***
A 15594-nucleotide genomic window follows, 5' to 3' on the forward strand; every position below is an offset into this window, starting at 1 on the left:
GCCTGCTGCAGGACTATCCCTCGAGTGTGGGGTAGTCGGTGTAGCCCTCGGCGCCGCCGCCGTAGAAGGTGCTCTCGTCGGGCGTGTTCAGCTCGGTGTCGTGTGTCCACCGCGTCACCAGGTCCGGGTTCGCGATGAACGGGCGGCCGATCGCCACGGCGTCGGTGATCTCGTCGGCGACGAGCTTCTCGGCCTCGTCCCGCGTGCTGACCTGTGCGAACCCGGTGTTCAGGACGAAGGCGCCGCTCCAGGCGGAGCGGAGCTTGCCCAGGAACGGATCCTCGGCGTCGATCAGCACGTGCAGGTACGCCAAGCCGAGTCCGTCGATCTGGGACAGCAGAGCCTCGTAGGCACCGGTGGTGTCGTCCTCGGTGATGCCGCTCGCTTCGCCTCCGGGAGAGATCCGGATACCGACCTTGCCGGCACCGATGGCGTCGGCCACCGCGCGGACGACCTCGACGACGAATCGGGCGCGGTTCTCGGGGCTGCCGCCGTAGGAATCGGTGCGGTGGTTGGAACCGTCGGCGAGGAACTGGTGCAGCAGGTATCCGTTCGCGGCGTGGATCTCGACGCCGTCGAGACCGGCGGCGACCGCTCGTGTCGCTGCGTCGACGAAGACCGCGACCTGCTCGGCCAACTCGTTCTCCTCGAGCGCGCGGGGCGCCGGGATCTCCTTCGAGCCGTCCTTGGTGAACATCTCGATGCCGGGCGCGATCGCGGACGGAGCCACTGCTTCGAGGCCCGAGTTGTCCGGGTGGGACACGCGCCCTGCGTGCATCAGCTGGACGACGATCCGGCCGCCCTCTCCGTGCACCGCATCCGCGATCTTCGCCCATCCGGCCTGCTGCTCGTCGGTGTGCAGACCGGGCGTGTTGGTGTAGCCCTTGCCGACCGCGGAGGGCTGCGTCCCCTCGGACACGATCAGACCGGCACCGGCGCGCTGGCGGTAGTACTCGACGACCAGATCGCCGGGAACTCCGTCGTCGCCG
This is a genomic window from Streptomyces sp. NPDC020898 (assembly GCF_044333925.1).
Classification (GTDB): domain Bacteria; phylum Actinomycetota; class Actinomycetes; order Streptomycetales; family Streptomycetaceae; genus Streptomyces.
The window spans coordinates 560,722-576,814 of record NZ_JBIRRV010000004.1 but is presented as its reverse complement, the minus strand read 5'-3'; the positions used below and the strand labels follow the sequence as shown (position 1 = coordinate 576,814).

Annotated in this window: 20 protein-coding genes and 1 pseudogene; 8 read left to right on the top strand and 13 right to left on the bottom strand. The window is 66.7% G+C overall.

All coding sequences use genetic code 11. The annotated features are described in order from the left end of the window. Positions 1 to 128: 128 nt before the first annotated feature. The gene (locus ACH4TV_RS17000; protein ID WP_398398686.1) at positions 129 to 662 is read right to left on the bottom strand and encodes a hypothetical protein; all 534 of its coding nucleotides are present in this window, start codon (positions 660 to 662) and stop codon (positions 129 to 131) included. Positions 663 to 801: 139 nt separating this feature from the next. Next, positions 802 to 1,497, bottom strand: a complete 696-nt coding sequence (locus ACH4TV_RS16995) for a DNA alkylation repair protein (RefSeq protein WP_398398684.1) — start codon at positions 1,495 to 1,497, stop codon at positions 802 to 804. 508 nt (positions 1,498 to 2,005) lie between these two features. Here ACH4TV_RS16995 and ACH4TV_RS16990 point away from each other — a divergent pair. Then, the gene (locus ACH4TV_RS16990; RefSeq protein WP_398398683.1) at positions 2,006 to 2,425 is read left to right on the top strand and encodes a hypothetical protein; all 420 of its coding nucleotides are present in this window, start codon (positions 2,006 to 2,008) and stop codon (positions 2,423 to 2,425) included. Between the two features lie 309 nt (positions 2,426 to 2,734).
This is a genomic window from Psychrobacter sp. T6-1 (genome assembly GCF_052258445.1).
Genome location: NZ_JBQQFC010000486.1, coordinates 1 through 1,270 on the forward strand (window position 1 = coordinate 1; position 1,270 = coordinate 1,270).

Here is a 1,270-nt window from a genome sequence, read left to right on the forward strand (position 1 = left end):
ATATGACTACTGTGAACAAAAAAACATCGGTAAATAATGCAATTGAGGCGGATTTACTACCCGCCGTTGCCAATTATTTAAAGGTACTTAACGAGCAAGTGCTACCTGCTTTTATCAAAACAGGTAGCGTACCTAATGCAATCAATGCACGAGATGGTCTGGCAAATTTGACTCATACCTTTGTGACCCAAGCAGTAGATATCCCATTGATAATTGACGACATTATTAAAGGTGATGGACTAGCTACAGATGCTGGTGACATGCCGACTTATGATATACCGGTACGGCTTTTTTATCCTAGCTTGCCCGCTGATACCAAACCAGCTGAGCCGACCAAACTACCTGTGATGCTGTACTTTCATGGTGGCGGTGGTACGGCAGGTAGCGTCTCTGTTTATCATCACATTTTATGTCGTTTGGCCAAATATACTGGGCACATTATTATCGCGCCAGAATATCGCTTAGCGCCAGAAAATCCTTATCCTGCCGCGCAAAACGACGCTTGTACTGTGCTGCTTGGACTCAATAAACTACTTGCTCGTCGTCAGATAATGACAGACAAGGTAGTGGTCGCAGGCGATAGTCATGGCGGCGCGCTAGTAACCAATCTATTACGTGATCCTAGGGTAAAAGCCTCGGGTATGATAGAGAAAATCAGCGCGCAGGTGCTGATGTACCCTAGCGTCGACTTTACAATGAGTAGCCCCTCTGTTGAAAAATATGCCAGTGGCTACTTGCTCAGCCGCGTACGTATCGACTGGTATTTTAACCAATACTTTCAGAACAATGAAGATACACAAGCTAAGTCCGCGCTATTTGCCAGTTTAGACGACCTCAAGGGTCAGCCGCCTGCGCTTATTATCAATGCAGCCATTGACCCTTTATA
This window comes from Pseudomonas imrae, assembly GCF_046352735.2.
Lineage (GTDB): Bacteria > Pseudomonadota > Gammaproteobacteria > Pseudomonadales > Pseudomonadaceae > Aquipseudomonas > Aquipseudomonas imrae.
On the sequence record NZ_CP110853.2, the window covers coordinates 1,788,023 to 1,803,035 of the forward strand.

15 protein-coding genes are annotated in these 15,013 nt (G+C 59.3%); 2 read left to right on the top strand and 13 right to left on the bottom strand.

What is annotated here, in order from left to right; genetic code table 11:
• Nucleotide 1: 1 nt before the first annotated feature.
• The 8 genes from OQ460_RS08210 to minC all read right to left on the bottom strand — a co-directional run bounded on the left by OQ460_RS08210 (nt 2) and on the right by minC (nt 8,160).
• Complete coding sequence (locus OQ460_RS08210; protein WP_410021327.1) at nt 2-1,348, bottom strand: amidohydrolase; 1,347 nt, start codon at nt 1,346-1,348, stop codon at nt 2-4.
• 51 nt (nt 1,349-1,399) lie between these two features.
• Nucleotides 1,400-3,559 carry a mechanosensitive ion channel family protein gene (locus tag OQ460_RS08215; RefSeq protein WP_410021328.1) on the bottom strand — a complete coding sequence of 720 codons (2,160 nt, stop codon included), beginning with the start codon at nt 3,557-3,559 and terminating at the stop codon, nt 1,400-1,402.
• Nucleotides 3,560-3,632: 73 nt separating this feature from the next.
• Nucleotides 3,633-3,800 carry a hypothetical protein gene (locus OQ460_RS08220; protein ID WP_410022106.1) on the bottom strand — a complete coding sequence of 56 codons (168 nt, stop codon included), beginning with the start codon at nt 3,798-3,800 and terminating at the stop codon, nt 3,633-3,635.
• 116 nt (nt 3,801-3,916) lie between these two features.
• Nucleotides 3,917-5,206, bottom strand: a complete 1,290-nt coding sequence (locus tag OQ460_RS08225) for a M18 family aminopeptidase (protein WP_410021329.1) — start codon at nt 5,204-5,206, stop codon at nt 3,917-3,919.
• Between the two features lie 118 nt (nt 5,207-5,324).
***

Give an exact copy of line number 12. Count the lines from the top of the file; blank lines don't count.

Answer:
This window comes from Pseudomonas imrae, assembly GCF_046352735.2.